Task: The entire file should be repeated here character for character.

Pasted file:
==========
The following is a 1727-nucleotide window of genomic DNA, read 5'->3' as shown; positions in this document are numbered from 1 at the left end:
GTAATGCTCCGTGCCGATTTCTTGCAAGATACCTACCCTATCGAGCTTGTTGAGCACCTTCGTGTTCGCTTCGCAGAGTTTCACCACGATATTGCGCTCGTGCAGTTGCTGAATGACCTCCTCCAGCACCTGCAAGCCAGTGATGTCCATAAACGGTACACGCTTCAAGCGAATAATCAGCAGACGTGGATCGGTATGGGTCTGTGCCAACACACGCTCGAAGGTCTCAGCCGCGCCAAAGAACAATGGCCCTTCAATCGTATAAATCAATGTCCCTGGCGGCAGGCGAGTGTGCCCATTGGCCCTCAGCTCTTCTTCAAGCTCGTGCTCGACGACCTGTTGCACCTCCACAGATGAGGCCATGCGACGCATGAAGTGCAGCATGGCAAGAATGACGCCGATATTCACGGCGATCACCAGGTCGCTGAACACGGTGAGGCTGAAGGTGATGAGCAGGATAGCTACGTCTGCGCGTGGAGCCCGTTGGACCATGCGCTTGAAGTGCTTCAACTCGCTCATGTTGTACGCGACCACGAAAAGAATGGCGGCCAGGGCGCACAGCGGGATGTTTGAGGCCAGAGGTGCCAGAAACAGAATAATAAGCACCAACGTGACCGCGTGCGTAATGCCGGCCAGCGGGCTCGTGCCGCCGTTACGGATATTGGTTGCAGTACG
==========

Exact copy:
The following is a 1727-nucleotide window of genomic DNA, read 5'->3' as shown; positions in this document are numbered from 1 at the left end:
GTAATGCTCCGTGCCGATTTCTTGCAAGATACCTACCCTATCGAGCTTGTTGAGCACCTTCGTGTTCGCTTCGCAGAGTTTCACCACGATATTGCGCTCGTGCAGTTGCTGAATGACCTCCTCCAGCACCTGCAAGCCAGTGATGTCCATAAACGGTACACGCTTCAAGCGAATAATCAGCAGACGTGGATCGGTATGGGTCTGTGCCAACACACGCTCGAAGGTCTCAGCCGCGCCAAAGAACAATGGCCCTTCAATCGTATAAATCAATGTCCCTGGCGGCAGGCGAGTGTGCCCATTGGCCCTCAGCTCTTCTTCAAGCTCGTGCTCGACGACCTGTTGCACCTCCACAGATGAGGCCATGCGACGCATGAAGTGCAGCATGGCAAGAATGACGCCGATATTCACGGCGATCACCAGGTCGCTGAACACGGTGAGGCTGAAGGTGATGAGCAGGATAGCTACGTCTGCGCGTGGAGCCCGTTGGACCATGCGCTTGAAGTGCTTCAACTCGCTCATGTTGTACGCGACCACGAAAAGAATGGCGGCCAGGGCGCACAGCGGGATGTTTGAGGCCAGAGGTGCCAGAAACAGAATAATAAGCACCAACGTGACCGCGTGCGTAATGCCGGCCAGCGGGCTCGTGCCGCCGTTACGGATATTGGTTGCAGTACG